Elon Musk and the Magic of Names

Yesterday a strange thing happened. You have probably seen it:

Elon Musk's about Russian invasion to Ukraine

I’m not going to concentrate on all the ways posting this was wrong. I expect there will be a shit storm strong enough without my five cents. In the spirit of this blog I’m more interested in the questions relating to thinking and knowledge. And there’s an obvious one.

How do we know that we really know what we think we know?

Wow that’s a stunning example of a well-formulated question right there.

I admit, I’m kinda using Elon Musk here as a screaming example of publicly talking about things you have no clue about. But we’re all guilty at times of doing the same. Even if we’re not public.

But let’s keep using him as an example. There must be some foundation under his opinion about Crimea: after all, he confidently states that:

Crimea formally part of Russia, as it has been since 1783 (until Khrushchev’s mistake).

And there lies the trap that most people will fall into. They will try fact checking this statement, reading the Wiki article on Crimea , trying to figure out was it really formally a part of Russia. Reading and arguing about how Crimean Khanate was conquered and if Crimea wanted to be a part of Russia.

And they will totally miss the elephant in the room. The “Russia” he talks about doesn’t exist. And it didn’t exist for over a century.

Wait what?

This little thought was nagging me for a long time, maybe 10 or even 20 years, and I could never put my finger exactly on it. Until I did.

Being Ukrainian, for me this was kind of obvious1 on an intuitive level. But until today I didn’t see it for what it was — the most ingenious piece of Russian propaganda.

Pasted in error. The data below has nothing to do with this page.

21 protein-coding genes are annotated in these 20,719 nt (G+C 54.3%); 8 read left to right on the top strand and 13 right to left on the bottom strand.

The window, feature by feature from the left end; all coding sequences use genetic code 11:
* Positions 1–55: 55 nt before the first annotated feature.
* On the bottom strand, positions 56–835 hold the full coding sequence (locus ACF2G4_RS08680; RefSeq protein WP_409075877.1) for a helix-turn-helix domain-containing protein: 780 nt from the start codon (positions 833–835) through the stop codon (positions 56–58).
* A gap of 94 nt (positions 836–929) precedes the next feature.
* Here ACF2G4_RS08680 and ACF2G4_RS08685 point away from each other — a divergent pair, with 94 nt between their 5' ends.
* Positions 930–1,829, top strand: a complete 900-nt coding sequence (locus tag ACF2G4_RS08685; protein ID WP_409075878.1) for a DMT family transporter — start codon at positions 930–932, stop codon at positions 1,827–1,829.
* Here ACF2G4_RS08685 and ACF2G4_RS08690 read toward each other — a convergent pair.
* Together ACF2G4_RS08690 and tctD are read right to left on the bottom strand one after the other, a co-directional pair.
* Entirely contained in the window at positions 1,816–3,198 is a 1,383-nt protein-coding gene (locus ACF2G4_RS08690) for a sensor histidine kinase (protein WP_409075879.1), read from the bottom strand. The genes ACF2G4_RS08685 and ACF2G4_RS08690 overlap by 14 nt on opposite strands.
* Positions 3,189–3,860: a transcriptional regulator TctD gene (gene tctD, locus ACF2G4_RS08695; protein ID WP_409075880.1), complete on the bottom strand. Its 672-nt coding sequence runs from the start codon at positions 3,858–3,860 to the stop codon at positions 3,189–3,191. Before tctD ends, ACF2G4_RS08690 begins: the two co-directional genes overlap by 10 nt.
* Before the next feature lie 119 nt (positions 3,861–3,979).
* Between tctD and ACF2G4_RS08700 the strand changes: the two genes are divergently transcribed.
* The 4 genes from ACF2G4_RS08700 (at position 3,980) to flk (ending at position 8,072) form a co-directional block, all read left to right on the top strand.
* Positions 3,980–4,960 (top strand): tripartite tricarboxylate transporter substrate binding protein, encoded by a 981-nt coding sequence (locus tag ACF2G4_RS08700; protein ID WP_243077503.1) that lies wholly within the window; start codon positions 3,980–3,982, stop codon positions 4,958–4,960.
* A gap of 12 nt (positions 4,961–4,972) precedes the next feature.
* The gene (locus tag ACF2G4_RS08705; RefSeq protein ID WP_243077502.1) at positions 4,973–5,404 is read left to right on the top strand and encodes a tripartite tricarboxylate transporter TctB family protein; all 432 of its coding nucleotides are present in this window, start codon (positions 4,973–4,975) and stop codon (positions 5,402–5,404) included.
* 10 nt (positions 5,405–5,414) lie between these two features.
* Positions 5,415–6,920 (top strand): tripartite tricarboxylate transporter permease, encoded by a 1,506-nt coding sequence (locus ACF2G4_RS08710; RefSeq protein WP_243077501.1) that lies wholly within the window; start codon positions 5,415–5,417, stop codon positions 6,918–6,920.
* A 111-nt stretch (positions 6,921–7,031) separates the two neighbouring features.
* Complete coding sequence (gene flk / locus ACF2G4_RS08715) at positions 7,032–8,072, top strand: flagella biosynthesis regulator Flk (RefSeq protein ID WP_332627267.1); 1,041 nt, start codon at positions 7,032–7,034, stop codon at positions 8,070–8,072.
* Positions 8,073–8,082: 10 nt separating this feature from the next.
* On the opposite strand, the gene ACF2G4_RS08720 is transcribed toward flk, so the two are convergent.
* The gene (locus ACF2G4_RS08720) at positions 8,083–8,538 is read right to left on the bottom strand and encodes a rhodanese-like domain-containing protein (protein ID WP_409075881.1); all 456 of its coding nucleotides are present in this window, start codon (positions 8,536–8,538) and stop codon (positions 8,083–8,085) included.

It’s all in the name

Long time ago there was a country called “Russia”. Well, maybe there was such country, it’s hard to tell by now, after rewriting history so many times. But there definitely was a country called Russian Empire , and we can tell exactly when it started.

The term and the entire ideology was coined by a Ukrainian2 scholar Theophan Prokopovich (ukr. Феофан Прокопович) , a very educated guy lacking any moral compass. After Peter I tried destroying Kyiv Mohyla Academy , the only real university in the region of that time, he promoted Theophan to some important role in Saint Petersburg. There he coined the whole concept of Russian Empire, following a good European tradition of claiming to be the Third Rome3.

In any case, in 1721 he renamed the Tsardom of Russia into Russian Empire, and that’s when the country officially started. And that country was normally referred to as Russia in the West. That’s important.

Before World War I it was a pretty big country. As Elon Musk says, Crimea was formally it’s part. As were other nice places, like Poland, Finland and all the Baltic states.

Right until it stopped existing.

The “Great October Revolution”

You need to understand, that I’m doing this as quickly as I can before I get you bored. We’re almost there.

In 1917 after a series of revolutions caused by the terrible decision to participate in the Great War, there finally seemed to be a clear revolutionary winner — the Bolshevik Party, which later became the Communist Party.